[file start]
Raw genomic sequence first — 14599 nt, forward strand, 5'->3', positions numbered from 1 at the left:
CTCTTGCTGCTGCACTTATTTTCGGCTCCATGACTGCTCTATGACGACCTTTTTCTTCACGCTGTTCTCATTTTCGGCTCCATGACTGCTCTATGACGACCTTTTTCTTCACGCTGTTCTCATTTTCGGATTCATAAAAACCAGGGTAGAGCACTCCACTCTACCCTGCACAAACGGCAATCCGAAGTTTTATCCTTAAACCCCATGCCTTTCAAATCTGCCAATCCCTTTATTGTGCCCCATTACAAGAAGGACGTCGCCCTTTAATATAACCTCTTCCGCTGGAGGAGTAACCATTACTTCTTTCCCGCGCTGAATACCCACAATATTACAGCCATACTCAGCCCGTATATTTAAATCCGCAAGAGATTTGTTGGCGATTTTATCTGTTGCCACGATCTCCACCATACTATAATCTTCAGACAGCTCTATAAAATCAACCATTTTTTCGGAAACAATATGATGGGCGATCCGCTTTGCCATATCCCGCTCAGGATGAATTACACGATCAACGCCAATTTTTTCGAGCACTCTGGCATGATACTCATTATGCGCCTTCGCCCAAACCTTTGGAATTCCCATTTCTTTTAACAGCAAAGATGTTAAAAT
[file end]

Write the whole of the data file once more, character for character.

Raw genomic sequence first — 14599 nt, forward strand, 5'->3', positions numbered from 1 at the left:
CTCTTGCTGCTGCACTTATTTTCGGCTCCATGACTGCTCTATGACGACCTTTTTCTTCACGCTGTTCTCATTTTCGGCTCCATGACTGCTCTATGACGACCTTTTTCTTCACGCTGTTCTCATTTTCGGATTCATAAAAACCAGGGTAGAGCACTCCACTCTACCCTGCACAAACGGCAATCCGAAGTTTTATCCTTAAACCCCATGCCTTTCAAATCTGCCAATCCCTTTATTGTGCCCCATTACAAGAAGGACGTCGCCCTTTAATATAACCTCTTCCGCTGGAGGAGTAACCATTACTTCTTTCCCGCGCTGAATACCCACAATATTACAGCCATACTCAGCCCGTATATTTAAATCCGCAAGAGATTTGTTGGCGATTTTATCTGTTGCCACGATCTCCACCATACTATAATCTTCAGACAGCTCTATAAAATCAACCATTTTTTCGGAAACAATATGATGGGCGATCCGCTTTGCCATATCCCGCTCAGGATGAATTACACGATCAACGCCAATTTTTTCGAGCACTCTGGCATGATACTCATTATGCGCCTTCGCCCAAACCTTTGGAATTCCCATTTCTTTTAACAGCAAAGATGTTAAAAT